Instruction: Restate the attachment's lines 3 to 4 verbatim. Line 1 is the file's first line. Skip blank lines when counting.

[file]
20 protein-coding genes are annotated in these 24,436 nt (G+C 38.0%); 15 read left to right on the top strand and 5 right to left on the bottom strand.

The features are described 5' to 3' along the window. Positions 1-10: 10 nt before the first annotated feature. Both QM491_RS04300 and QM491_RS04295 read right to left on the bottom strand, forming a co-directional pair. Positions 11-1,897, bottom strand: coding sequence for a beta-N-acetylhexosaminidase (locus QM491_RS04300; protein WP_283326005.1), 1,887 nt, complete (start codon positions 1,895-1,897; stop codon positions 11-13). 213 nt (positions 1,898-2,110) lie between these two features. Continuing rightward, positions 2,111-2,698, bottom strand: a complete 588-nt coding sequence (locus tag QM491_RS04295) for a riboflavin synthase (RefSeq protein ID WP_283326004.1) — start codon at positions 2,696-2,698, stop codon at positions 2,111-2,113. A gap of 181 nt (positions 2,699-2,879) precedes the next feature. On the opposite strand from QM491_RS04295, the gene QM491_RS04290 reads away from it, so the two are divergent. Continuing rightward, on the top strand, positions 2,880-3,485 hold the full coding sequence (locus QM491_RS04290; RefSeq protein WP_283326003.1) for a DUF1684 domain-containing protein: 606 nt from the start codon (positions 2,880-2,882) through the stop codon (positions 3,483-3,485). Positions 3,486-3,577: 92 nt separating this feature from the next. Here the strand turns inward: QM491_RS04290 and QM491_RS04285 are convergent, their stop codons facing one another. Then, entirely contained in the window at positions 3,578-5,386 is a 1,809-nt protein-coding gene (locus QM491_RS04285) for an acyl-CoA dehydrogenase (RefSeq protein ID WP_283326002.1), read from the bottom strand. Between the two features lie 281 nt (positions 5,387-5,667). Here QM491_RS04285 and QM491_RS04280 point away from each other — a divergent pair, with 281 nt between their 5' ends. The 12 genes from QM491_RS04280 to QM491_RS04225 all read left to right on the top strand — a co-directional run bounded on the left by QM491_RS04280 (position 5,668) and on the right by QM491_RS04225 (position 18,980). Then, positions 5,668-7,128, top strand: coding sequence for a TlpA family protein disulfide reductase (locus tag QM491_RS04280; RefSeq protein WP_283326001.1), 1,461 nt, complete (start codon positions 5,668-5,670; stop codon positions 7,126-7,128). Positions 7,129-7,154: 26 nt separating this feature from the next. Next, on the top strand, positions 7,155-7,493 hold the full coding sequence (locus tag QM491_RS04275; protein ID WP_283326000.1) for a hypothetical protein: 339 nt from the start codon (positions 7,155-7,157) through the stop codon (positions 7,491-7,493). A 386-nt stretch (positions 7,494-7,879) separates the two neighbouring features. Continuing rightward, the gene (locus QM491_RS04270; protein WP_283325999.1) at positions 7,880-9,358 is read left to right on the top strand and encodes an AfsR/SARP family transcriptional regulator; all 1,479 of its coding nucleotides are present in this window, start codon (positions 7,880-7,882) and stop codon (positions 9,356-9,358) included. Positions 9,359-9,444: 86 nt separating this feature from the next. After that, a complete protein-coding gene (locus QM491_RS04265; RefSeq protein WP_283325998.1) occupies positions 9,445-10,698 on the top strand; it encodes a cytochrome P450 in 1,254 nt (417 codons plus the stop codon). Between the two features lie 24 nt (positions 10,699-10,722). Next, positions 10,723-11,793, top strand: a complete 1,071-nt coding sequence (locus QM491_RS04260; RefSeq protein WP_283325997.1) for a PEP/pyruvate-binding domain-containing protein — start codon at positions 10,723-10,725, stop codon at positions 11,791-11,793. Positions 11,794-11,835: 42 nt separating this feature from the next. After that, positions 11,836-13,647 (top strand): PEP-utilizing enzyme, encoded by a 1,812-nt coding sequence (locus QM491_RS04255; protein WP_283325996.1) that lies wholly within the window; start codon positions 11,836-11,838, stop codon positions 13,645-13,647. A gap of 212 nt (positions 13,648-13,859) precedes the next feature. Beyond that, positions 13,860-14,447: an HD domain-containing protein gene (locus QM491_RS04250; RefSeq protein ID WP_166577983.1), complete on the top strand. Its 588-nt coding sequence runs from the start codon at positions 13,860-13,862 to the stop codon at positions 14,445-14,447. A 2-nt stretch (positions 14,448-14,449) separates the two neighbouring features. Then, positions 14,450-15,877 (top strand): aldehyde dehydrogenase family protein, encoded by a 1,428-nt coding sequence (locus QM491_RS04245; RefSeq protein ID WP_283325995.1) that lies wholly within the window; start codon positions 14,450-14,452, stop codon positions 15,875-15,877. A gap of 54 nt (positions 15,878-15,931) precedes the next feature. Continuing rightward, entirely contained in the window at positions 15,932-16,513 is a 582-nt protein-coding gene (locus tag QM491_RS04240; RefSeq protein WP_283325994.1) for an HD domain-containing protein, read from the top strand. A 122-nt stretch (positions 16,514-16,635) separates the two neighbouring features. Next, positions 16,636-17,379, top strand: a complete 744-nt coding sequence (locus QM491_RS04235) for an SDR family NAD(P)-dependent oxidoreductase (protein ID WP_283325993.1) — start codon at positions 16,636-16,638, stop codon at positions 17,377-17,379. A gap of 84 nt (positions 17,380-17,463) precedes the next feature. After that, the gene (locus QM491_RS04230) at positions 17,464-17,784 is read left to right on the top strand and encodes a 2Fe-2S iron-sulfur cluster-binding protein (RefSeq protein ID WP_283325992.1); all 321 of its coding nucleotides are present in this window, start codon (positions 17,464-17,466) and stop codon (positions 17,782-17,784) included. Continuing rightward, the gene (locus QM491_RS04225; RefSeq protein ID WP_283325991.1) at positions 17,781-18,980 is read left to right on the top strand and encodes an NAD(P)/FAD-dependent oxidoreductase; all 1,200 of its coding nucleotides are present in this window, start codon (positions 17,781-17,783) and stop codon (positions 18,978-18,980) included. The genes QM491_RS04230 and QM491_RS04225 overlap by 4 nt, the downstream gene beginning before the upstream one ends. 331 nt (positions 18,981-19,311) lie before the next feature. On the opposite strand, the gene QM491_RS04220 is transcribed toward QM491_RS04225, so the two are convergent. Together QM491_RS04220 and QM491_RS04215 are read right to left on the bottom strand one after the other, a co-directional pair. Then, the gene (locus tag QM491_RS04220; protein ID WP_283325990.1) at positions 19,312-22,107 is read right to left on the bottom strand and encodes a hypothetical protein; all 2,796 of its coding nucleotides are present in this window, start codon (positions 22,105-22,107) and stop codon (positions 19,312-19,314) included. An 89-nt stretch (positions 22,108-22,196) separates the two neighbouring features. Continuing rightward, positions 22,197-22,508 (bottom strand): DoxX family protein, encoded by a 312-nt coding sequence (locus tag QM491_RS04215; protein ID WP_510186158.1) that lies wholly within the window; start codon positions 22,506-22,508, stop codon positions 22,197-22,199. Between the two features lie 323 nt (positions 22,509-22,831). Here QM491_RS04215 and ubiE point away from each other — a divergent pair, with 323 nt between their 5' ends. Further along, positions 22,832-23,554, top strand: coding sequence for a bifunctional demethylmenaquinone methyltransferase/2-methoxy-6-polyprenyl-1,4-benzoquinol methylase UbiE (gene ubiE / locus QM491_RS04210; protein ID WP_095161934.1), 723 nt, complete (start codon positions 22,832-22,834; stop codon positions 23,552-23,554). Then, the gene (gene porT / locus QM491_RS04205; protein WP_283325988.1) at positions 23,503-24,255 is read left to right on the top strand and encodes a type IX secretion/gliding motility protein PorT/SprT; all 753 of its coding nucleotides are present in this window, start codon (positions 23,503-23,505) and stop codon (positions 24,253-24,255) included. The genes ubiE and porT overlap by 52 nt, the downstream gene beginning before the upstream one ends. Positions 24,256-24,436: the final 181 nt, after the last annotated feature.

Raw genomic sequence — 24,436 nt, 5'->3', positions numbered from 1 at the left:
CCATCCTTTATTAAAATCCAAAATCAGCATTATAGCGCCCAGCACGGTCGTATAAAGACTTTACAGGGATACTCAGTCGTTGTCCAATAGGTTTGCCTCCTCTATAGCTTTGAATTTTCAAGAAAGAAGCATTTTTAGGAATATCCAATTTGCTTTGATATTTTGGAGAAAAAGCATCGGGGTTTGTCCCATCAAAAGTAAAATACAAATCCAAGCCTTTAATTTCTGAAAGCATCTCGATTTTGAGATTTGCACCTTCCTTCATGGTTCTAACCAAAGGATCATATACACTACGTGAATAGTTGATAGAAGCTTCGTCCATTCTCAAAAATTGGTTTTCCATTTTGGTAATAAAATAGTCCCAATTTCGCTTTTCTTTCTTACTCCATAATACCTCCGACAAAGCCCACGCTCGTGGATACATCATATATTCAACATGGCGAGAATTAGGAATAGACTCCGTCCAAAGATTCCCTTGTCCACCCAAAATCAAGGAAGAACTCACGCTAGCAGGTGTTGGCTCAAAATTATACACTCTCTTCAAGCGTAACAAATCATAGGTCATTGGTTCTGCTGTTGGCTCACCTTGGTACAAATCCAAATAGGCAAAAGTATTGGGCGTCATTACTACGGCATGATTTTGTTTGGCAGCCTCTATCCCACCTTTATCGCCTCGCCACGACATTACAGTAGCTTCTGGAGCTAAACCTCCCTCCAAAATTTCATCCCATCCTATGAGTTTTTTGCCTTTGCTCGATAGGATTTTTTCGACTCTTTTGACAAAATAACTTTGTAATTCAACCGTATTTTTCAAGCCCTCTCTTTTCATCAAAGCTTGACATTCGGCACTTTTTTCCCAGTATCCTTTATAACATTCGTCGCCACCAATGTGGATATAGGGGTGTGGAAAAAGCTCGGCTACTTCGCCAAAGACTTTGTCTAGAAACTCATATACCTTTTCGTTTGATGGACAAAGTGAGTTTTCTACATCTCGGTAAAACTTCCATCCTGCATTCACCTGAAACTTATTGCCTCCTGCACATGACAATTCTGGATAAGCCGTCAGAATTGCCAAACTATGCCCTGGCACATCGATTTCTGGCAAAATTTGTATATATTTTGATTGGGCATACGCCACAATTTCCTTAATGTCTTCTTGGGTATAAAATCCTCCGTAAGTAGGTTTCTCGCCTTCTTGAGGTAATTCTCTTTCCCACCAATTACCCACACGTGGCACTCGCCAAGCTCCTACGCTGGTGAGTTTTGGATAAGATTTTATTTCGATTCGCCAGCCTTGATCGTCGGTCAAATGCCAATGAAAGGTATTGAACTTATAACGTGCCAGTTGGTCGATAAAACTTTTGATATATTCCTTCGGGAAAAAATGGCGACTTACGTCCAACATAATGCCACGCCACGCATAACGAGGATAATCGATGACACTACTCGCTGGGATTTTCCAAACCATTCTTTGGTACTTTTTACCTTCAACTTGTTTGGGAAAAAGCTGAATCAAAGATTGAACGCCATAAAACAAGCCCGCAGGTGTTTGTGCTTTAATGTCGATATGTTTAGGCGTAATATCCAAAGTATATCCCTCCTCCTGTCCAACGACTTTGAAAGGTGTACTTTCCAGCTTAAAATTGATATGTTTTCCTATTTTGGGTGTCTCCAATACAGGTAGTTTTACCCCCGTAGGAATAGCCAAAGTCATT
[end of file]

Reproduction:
Raw genomic sequence — 24,436 nt, 5'->3', positions numbered from 1 at the left:
CCATCCTTTATTAAAATCCAAAATCAGCATTATAGCGCCCAGCACGGTCGTATAAAGACTTTACAGGGATACTCAGTCGTTGTCCAATAGGTTTGCCTCCTCTATAGCTTTGAATTTTCAAGAAAGAAGCATTTTTAGGAATATCCAATTTGCTTTGATATTTTGGAGAAAAAGCATCGGGGTTTGTCCCATCAAAAGTAAAATACAAATCCAAGCCTTTAATTTCTGAAAGCATCTCGATTTTGAGATTTGCACCTTCCTTCATGGTTCTAACCAAAGGATCATATACACTACGTGAATAGTTGATAGAAGCTTCGTCCATTCTCAAAAATTGGTTTTCCATTTTGGTAATAAAATAGTCCCAATTTCGCTTTTCTTTCTTACTCCATAATACCTCCGACAAAGCCCACGCTCGTGGATACATCATATATTCAACATGGCGAGAATTAGGAATAGACTCCGTCCAAAGATTCCCTTGTCCACCCAAAATCAAGGAAGAACTCACGCTAGCAGGTGTTGGCTCAAAATTATACACTCTCTTCAAGCGTAACAAATCATAGGTCATTGGTTCTGCTGTTGGCTCACCTTGGTACAAATCCAAATAGGCAAAAGTATTGGGCGTCATTACTACGGCATGATTTTGTTTGGCAGCCTCTATCCCACCTTTATCGCCTCGCCACGACATTACAGTAGCTTCTGGAGCTAAACCTCCCTCCAAAATTTCATCCCATCCTATGAGTTTTTTGCCTTTGCTCGATAGGATTTTTTCGACTCTTTTGACAAAATAACTTTGTAATTCAACCGTATTTTTCAAGCCCTCTCTTTTCATCAAAGCTTGACATTCGGCACTTTTTTCCCAGTATCCTTTATAACATTCGTCGCCACCAATGTGGATATAGGGGTGTGGAAAAAGCTCGGCTACTTCGCCAAAGACTTTGTCTAGAAACTCATATACCTTTTCGTTTGATGGACAAAGTGAGTTTTCTACATCTCGGTAAAACTTCCATCCTGCATTCACCTGAAACTTATTGCCTCCTGCACATGACAATTCTGGATAAGCCGTCAGAATTGCCAAACTATGCCCTGGCACATCGATTTCTGGCAAAATTTGTATATATTTTGATTGGGCATACGCCACAATTTCCTTAATGTCTTCTTGGGTATAAAATCCTCCGTAAGTAGGTTTCTCGCCTTCTTGAGGTAATTCTCTTTCCCACCAATTACCCACACGTGGCACTCGCCAAGCTCCTACGCTGGTGAGTTTTGGATAAGATTTTATTTCGATTCGCCAGCCTTGATCGTCGGTCAAATGCCAATGAAAGGTATTGAACTTATAACGTGCCAGTTGGTCGATAAAACTTTTGATATATTCCTTCGGGAAAAAATGGCGACTTACGTCCAACATAATGCCACGCCACGCATAACGAGGATAATCGATGACACTACTCGCTGGGATTTTCCAAACCATTCTTTGGTACTTTTTACCTTCAACTTGTTTGGGAAAAAGCTGAATCAAAGATTGAACGCCATAAAACAAGCCCGCAGGTGTTTGTGCTTTAATGTCGATATGTTTAGGCGTAATATCCAAAGTATATCCCTCCTCCTGTCCAACGACTTTGAAAGGTGTACTTTCCAGCTTAAAATTGATATGTTTTCCTATTTTGGGTGTCTCCAATACAGGTAGTTTTACCCCCGTAGGAATAGCCAAAGTCATT